nasal pres / root aorist II

Jens Elmegaard Rasmussen jer at
Tue Aug 10 16:25:08 UTC 1999

On Tue, 3 Aug 1999, petegray wrote:

> ****A: in PIE
> Now not all verbs show an aorist, but the claim is that verbs with a nasal
> infix present go with a root aorist.   (Does this mean all nasal infix
> verbs, or only those that have an aorist?)

Not everything present in PIE need have been retained down to an attested
language millennia later, so the question makes little sense.

> I checked a random sample of 16 verbs with nasal presents.   Nine of them
> had no aorist; the other 7 all had root aorists somewhere in PIE.    A
> miniscule sample, but suggestive.   I'm sure you will be pleased by it,
> Jens.   In any case, it is clear that there is a need for Strunk's claim to
> be based on a proper statistical analysis, not just on a theoretical
> assertion supported by his ridiculously small group of 8 selected examples.

J: Statistics may be totally misleading, if one type runs crazy and become
productive. It seems the s-aorist has done that (luckily then often
forgetting some of its old characteristics so that we can still spot it as

> ****B: in an individual languages
> Strunk and Jens do not make the claim that nasal presents are associated
> with root aorists within a particular langauge (which would be a much more
> significant claim), but it is worth testing nonetheless.

The "same-language" ideal is indeed met here and there, see the other
posting, simultaneous with this one.

> Strunk says (p128) "[This system] appears precisely in Indo-Iranian and
> Greek"   He says that this proves the archaic character of these two
> languages.

I believe you have a word of criticism hanging in the air. To me (too?),
the inference is no quite logical. Others would say that it proved the
archaic character of the system, since it is retained in precisely Greek
and Indo-Ir. which are by widespread consent the most archaic branches of
IE. But even that is of course open to question.

> I [petegray] said:

>>> (a) In Greek it is largely true, but there are exceptions;   so a bald
>>> statement would need qualification.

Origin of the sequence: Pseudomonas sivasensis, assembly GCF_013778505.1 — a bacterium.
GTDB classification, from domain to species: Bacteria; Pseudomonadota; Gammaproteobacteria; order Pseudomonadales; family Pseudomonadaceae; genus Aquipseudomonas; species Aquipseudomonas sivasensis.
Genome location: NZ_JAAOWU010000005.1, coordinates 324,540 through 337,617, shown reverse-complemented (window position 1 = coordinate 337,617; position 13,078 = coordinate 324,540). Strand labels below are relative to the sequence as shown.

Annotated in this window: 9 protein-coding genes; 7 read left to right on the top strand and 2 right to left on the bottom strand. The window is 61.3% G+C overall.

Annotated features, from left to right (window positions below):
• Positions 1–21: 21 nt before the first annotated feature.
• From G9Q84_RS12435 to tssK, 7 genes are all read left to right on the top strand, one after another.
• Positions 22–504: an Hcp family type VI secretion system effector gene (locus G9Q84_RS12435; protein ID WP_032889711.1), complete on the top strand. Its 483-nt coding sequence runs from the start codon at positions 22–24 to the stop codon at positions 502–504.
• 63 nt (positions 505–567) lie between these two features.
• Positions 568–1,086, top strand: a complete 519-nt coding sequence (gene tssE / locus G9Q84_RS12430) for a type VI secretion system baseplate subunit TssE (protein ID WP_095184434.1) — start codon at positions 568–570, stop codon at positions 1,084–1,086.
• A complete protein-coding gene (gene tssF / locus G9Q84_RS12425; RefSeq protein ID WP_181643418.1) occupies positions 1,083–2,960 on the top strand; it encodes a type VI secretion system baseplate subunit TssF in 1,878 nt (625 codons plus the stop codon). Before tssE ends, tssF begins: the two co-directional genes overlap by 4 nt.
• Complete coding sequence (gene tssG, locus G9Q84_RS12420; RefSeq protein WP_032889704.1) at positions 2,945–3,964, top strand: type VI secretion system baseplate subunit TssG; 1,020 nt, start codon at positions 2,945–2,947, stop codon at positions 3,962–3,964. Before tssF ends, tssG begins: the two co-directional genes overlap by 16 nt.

>>> (b) In Latin it is largely untrue, since the aorists are either sigmatic or
>>> the rare reduplicative  aorist (tango tetigi, claimed by some as an aorist
>>> on the basis of Homer tetago:n, or the lengthened vowel: pango pe:gi (~
>>> perfect pepigi).   I can only find cumbo cubui which supports the claim in
>>> Latin.

> Jens said:

>> You might also have thought of cerno:/cre:vi:, fundo:/fu:di:,
>> linquo:/li:qui:, rumpo:/ru:pi:, sino:/si:vi:, sperno:/spre:vi:,
>> sterno:/stra:vi:, vinco:/vi:ci:.

> li:qui and  vi:ci probably have the same origin as vi:di (which you
> significantly did not include, because its origin is known), that is to say
> in an -o- grade perfect.   (*-oi- > *-ei- after v, or between /l/ and labial
> or labiovelar, then *-ei- > i: as normal)

Jens now says:
vi:di cannot be the perfect which with this verb means 'know': vi:di:
means 'I saw' which is the meaning of the aorist (I have, however, seen
vi:di: _quoted_ to mean 'I know', but I know of no textual basis for it;
in case I have overlooked something, it is in reference to the meaning 'I
saw, I have seen' I insist that it reflects an aorist). I grant you that
li:qui: and vi:ci: could be perfects (the "li:ber" rule might work in
li:qui:, good point; and vi:c- could even be *wi-wik-, aor. or pf.).
However, in that case it is a _very_ odd principle that the o-grade
perfect is never retained de- (or un-) reduplicated when the vowel would
be retained as /o/ into Latin times.

> fu:di and ru:pi could equally be from o grade perfects (we know that
> iu:vi is).

Nothing excludes that iu:vi: has IE *-ew- (Italic cannot distinguish eu
and ou, cf. also novus : Gk. ne'os), but the example is useless in this
context, sure.

> In any case, If they are aorists, they would have to be full grade,
> and I excluded them because I thought that "root" meant "root", not full
> grade - though I see the Strunk uses "root" to mean full grade, too.

A root may alternate between any of its ablaut grades. Root presents and
root aorist often have full grade in the daughter languages, originally
the alternated, as *{gw}em-t, 3pl *{gw}m-ent 'came' (still Vedic a'gan,

>  cre:vi, spre:vi, si:vi, stra:vi are clearly -vi formation (Latin) perfects,
> on a laryngeal base.  The origin of these -v-forms is still unknown.
> In what sense do you make them either a root form, or an aorist?

The Latin v-"perfect" is obviously an innovation, but that does not make
the verbs forming it innovations themselves - they must have had
_some_form in the protolanguage. And the locus of diffusion of the Latin
-v- is not ard to find: in /fu[v]i:/ there was an automatic glide which
could be regarded as phonemic or subphonemic, sincefui:/ and /fuvi:/ would
be pronounced the same. Thus, if fu- formed fu-vi:, what would other verbs
in vowels like ama:- form if not ama:-vi: and the like? A comparable extra
-v- is seen in Sanskrit in 3pl aor. abhu:van, pf. 1/3sg babhu:va, 3pl
babhu:vur., only in Sanskrit the additional -v- was not utilized as a
pattern for other verbs, while in Latin it was. I guess the Old English
verba pura in -wan have a comparable origin: since bu:wan 'dwell' is
simply bu:- + -an (possibly from *bu:-j-an with loss of intervocalic *-j-
by phonetic rule, itself a back-formation based on the aorist *bhuH-t,
Ved. a'-bhu:-t), the root form *kne:- (whence North/West-Gmc. *kna:-)